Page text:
Saturday, July 13, 2002


Refrains and Choruses: Deux-Elles DXL1019

For the faint-hearted Harrison Birtwistle is a daunting prospect. In the interview with Colin Anderson that accompanies this fine recording he confesses, in a distinctly unapologetic way, that he does not begin to know how to write music 'for' an audience. Rather, (as I would put it) he writes out of his own intrinsic musical fascination; and in so doing invites the listener to accompany him on an adventure. As this collection amply illustrates, it is an adventure well worth joining.

'Refrains And Choruses' takes its title from Birtwistle's first acknowledged work (1957), a beguiling play on opposites and continuities. It is a collection of what he chooses to call 'occasional' rather than 'chamber' music. Perhaps the latter sounds too trivial or functional. More to the point, these compositions, though valuable in their own right, are not simply ends in themselves. Birtwistle frequently uses small ensemble pieces to explore ideas that crop up in, inform, or parallel more complex themes in orchestral or theatre works.

Among the goods on offer in this imaginatively organised compilation are several pieces for piano, including 'Hector's Dream' with its differing chordal patterns. This is about as near as we are ever likely to get to a 'beginner piece' from Birtwistle. The notes are possible, but the inner challenge is in the timing. Similarly, the flute 'Duet For Storab' in six short episodes has a disarmingly simple texture but is fiendishly difficult to perform. Two of its movements ('White Pastoral' and 'From The Church Of Lies') shock with their sweetness and lyricism. Those who stereotype Birtwistle as a monster of the inaccessible are confounded here.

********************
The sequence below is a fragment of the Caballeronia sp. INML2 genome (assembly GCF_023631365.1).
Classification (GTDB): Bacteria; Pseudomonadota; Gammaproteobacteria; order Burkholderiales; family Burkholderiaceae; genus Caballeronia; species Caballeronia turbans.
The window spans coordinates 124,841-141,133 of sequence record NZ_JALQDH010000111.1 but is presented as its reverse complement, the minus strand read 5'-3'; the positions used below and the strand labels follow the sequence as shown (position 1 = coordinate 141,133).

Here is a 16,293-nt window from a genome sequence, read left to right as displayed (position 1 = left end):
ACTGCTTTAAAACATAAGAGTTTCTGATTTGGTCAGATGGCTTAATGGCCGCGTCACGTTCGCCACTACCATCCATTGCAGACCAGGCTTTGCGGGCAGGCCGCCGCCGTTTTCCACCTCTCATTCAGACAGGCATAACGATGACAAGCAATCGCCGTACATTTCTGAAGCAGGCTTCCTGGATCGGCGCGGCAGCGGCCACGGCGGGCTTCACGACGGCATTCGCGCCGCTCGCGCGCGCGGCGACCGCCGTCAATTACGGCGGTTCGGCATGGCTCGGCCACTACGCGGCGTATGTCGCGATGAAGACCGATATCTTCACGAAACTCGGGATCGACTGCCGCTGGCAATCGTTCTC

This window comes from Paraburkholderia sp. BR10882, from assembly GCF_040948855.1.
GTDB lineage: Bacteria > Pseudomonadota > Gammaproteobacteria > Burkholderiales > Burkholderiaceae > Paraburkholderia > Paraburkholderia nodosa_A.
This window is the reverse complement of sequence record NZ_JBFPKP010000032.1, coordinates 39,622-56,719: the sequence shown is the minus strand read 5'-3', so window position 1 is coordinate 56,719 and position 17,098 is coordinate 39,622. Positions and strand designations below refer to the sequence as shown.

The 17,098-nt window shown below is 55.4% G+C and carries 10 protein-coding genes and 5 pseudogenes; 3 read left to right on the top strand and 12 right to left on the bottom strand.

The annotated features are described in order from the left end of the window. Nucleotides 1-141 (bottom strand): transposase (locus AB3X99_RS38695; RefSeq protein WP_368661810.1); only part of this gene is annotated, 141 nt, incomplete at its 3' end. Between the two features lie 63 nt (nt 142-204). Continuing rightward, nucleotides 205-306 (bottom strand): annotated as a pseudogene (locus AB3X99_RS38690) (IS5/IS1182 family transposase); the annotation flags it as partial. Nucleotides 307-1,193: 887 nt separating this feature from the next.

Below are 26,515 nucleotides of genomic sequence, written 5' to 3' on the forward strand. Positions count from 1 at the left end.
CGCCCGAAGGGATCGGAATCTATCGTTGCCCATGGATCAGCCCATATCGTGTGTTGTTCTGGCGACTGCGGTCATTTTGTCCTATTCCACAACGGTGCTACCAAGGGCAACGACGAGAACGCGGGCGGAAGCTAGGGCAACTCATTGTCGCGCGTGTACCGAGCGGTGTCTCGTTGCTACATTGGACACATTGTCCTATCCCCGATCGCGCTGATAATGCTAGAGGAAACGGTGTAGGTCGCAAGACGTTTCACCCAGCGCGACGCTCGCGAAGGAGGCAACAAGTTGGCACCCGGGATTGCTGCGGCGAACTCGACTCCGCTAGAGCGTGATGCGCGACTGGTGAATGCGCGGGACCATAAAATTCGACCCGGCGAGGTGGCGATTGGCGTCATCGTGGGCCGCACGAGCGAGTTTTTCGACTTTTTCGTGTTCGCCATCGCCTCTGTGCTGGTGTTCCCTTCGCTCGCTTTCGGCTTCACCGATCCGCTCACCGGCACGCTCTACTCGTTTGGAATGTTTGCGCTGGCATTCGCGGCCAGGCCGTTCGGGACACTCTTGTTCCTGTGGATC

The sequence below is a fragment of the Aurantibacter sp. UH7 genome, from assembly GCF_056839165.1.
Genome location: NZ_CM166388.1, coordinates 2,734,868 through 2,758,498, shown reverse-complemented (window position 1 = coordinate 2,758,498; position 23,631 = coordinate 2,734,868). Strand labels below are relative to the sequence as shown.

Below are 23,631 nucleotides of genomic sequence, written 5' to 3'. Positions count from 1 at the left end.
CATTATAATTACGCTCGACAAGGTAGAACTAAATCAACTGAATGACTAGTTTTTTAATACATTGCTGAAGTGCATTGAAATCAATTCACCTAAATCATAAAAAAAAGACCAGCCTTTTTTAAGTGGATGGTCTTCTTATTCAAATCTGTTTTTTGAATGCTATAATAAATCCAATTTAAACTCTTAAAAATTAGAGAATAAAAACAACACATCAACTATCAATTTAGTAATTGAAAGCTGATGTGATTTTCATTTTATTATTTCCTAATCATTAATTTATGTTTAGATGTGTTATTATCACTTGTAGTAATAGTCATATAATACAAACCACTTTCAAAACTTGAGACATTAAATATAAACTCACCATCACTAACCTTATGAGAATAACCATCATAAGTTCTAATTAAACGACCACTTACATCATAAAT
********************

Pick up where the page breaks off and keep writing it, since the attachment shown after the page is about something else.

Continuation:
It would of course be quite wrong to imply that Birtwistle in any way compromises his formal musical concerns in these pieces - even the most direct ones. But they are, nonetheless, a very profitable place to start for anyone seeking a way into his aural universe. Whether it is the hocketting on 'Hoquetus Petrus' or the intricate instrumental contrasts on 'Five Distances', there is a good deal to learn about Birtwistle's technique here. But there is also insight into his deep love of music as a means of expression and exploration.

For those already attracted to Birtwistle this material, excellently performed by the Galliard Ensemble and soloists, draws attention to some of the main building blocks of his work. For those who remain daunted or sceptical - but who are willing at least to try - it constitutes a more comprehensible (though no less profound) set of surfaces to contemplate. Thoroughly recommended for all concerned.

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